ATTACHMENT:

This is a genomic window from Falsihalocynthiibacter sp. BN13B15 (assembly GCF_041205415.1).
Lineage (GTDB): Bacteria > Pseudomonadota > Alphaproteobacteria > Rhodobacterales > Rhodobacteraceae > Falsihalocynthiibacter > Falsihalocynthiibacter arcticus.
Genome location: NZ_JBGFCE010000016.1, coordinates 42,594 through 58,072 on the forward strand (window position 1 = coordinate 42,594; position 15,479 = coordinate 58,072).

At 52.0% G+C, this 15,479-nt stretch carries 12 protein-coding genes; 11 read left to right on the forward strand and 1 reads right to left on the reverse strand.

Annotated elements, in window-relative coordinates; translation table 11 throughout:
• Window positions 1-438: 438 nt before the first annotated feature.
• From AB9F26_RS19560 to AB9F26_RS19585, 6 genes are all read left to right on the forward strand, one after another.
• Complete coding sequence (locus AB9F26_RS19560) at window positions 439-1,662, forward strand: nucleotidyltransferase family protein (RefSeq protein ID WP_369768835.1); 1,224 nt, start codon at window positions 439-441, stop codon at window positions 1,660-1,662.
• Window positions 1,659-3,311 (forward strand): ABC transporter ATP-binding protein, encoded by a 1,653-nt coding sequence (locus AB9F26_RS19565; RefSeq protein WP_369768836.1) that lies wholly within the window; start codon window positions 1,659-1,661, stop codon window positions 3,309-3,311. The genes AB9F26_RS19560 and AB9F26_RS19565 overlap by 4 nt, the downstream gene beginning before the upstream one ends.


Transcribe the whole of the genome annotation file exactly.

This is a genomic window from Falsihalocynthiibacter sp. BN13B15 (assembly GCF_041205415.1).
Lineage (GTDB): Bacteria > Pseudomonadota > Alphaproteobacteria > Rhodobacterales > Rhodobacteraceae > Falsihalocynthiibacter > Falsihalocynthiibacter arcticus.
Genome location: NZ_JBGFCE010000016.1, coordinates 42,594 through 58,072 on the forward strand (window position 1 = coordinate 42,594; position 15,479 = coordinate 58,072).

At 52.0% G+C, this 15,479-nt stretch carries 12 protein-coding genes; 11 read left to right on the forward strand and 1 reads right to left on the reverse strand.

Annotated elements, in window-relative coordinates; translation table 11 throughout:
• Window positions 1-438: 438 nt before the first annotated feature.
• From AB9F26_RS19560 to AB9F26_RS19585, 6 genes are all read left to right on the forward strand, one after another.
• Complete coding sequence (locus AB9F26_RS19560) at window positions 439-1,662, forward strand: nucleotidyltransferase family protein (RefSeq protein ID WP_369768835.1); 1,224 nt, start codon at window positions 439-441, stop codon at window positions 1,660-1,662.
• Window positions 1,659-3,311 (forward strand): ABC transporter ATP-binding protein, encoded by a 1,653-nt coding sequence (locus AB9F26_RS19565; RefSeq protein WP_369768836.1) that lies wholly within the window; start codon window positions 1,659-1,661, stop codon window positions 3,309-3,311. The genes AB9F26_RS19560 and AB9F26_RS19565 overlap by 4 nt, the downstream gene beginning before the upstream one ends.